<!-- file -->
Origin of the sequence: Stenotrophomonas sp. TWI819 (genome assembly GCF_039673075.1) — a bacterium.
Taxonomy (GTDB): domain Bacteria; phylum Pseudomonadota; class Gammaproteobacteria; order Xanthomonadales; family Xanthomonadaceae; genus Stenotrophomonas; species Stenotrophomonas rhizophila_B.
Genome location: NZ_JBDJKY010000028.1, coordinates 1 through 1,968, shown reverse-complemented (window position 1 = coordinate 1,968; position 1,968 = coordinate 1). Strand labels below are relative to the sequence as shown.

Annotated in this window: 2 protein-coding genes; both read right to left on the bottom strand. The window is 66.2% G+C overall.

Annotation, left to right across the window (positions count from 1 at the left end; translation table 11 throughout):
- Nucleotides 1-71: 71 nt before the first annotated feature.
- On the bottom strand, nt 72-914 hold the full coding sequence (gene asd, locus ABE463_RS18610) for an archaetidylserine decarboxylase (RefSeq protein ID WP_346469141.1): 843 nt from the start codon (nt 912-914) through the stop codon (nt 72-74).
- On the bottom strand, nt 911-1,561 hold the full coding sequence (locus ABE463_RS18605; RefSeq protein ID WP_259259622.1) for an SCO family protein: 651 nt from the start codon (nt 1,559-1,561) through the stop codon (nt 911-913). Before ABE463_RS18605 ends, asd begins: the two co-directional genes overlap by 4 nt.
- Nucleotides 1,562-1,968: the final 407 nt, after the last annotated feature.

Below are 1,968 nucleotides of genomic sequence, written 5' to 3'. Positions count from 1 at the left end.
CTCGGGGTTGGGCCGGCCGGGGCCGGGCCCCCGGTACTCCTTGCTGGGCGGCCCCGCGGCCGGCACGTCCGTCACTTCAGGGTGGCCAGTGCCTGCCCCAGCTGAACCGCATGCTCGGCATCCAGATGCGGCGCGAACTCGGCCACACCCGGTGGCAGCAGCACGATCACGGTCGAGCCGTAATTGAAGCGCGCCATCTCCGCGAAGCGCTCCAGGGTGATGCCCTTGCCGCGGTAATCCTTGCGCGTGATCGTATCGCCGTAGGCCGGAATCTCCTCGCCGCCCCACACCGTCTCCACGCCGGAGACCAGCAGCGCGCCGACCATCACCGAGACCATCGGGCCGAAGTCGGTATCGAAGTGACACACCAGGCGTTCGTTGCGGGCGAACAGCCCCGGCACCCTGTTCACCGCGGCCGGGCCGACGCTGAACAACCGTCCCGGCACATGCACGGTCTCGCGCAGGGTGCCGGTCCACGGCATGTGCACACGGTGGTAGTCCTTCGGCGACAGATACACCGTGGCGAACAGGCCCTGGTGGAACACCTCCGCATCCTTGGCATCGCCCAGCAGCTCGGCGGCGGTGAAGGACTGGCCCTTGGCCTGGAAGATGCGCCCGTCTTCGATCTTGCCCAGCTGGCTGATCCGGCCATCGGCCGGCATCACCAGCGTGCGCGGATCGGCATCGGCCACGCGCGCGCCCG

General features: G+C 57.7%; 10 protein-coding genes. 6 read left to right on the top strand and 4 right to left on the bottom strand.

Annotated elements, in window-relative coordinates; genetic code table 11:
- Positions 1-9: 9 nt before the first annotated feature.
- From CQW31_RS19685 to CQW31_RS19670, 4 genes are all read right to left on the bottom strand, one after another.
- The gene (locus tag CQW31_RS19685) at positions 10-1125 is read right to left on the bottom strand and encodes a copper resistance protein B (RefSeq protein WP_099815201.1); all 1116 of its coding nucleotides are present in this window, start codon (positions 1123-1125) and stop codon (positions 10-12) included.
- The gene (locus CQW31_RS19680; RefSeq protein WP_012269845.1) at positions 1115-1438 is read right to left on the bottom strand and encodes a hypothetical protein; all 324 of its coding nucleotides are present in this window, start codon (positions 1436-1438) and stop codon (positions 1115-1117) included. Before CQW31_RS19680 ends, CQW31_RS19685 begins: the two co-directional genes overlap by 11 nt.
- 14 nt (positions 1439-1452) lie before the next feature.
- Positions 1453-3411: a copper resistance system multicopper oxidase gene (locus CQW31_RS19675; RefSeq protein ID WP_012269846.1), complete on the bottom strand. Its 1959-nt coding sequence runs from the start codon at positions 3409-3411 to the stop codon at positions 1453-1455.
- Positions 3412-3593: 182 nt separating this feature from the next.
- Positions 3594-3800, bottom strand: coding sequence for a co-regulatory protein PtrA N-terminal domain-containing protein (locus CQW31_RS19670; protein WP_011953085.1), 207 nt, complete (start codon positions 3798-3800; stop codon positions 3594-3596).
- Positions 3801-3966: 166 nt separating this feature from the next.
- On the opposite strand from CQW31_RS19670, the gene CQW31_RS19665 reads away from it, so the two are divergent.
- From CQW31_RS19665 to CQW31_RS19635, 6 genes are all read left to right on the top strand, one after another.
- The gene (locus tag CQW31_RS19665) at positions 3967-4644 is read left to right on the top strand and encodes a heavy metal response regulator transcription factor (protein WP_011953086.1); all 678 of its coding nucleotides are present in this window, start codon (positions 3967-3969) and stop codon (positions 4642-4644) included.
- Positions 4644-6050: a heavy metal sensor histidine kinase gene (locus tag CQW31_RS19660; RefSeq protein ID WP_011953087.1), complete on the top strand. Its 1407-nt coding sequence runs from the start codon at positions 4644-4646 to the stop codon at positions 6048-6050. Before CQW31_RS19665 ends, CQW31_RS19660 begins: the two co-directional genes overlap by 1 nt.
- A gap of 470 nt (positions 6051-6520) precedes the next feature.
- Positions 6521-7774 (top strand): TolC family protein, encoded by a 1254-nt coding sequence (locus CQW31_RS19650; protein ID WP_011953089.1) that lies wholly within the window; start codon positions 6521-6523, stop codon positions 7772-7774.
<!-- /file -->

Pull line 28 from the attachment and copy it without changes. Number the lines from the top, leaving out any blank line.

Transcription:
- Positions 6521-7774 (top strand): TolC family protein, encoded by a 1254-nt coding sequence (locus CQW31_RS19650; protein ID WP_011953089.1) that lies wholly within the window; start codon positions 6521-6523, stop codon positions 7772-7774.